Navigation path

Creating chances for youth

Young people who have left education and training and are looking for work can face significant obstacles for a wide variety of reasons. And the financial and economic crisis has led to very high unemployment levels in this group. The ESF is devoting significant resources to helping them take their first steps into the jobs market.

There are some 94 million young Europeans aged between 15 and 29 years old. Many are at school or in further education and training, and others have found work and are building careers. However, a significant proportion is unemployed – and among these are many who have given up hope of finding a job. The ESF is funding thousands of projects and programmes across Europe which are helping young people get the know-how and opportunities they need to join the workforce. A specific emphasis is on helping those that are currently not in Employment, Education or Training (NEETs in official jargon).

  • Many ESF activities offer training opportunities to give young job-seekers the skills and qualifications that are in demand on the jobs market, including green skills that are increasingly needed. As low-qualified young people are more likely to be unemployed than those with qualifications, ESF projects focus on providing this group with the work-related skills that can lead to stable employment.
  • Young people can be unsure about the job-seeking process. ESF projects are supporting them with individual career guidance, CV writing and interview skills; and often accompany them through the job-application process and on into the first few months at work.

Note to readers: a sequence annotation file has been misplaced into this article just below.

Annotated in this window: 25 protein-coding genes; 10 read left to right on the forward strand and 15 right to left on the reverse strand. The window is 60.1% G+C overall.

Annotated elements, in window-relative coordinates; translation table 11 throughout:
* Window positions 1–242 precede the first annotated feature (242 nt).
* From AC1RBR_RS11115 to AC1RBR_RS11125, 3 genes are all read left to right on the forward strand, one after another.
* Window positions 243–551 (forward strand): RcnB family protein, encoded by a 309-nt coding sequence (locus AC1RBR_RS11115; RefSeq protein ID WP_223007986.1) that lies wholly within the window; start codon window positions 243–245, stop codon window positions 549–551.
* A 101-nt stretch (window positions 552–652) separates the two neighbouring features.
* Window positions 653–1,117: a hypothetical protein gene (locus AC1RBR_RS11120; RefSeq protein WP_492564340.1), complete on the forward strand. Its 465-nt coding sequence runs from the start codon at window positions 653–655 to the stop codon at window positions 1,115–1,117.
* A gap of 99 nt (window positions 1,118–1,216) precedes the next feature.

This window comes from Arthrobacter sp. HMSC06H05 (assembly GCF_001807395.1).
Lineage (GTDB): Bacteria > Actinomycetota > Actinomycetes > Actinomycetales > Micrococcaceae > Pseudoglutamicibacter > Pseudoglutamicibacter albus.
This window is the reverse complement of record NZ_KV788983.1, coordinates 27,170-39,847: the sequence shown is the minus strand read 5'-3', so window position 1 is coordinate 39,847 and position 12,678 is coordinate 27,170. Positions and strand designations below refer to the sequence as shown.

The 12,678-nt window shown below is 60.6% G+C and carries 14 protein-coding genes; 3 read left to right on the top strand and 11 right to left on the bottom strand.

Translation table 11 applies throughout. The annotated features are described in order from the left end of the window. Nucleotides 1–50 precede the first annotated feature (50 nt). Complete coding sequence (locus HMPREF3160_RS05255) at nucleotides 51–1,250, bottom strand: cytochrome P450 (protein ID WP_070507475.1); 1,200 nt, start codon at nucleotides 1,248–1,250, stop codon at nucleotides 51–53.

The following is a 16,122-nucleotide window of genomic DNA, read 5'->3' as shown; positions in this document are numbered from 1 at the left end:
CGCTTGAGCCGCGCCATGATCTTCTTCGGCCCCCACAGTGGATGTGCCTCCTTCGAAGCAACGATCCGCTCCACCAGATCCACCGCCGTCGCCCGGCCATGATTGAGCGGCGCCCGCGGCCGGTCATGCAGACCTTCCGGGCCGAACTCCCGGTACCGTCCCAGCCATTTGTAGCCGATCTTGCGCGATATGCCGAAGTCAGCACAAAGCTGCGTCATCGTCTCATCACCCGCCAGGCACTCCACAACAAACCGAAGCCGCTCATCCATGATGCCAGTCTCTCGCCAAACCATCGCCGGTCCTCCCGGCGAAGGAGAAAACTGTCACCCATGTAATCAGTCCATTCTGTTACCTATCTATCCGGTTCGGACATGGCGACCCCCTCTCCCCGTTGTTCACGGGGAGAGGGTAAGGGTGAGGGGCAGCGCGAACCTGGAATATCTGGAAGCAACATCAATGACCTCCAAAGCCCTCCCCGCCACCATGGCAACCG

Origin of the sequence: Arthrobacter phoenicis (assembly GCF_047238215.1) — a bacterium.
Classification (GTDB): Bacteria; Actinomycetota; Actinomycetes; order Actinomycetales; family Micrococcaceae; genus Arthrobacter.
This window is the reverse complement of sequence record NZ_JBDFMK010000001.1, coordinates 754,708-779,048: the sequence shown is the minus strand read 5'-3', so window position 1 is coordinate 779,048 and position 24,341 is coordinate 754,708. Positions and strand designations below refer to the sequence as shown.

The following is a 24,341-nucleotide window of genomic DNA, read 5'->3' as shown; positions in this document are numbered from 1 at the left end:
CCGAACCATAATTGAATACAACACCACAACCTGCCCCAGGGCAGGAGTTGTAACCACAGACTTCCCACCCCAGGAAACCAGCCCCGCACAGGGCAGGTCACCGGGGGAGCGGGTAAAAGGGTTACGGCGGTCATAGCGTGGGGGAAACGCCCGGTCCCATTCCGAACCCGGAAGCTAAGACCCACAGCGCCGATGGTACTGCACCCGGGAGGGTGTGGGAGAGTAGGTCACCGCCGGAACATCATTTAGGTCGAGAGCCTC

• Apprenticeships, company internships and short-term work placements are strongly supported, often in parallel with training courses. Working with potential employers and often supplying financial support, ESF programmes are giving many tens of thousands of young people the chance to join in working life and get valuable work-related skills and work experience. Such initiatives improve job prospects and often result in permanent positions.
  • Mobility is another focus of ESF activities. Projects are giving young people the language skills and work placements abroad that can help them move around the EU to places where their skills and qualifications are in demand.

The Youth Employment Initiative

Extra support for youth comes through the Youth Employment Initiative (YEI). This initiative makes at least EUR 6 billion available to the regions and individuals struggling most with youth unemployment and inactivity. The YEI concentrates on NEETs and on regions experiencing youth unemployment rates above 25%. It aims to make sure that in those regions where the challenges are most acute the level of support per young person is sufficient to make a real difference.

The YEI will amplify the support provided by the ESF for the implementation of the Youth Guarantee which aims at ensuring that all young people up to 25 receive a good quality offer of employment, continued education, an apprenticeship or a traineeship within four months of leaving formal education or becoming unemployed. In parallel, the ESF is providing important funding for the necessary long-term structural reform and investment in the future of young people and the economy.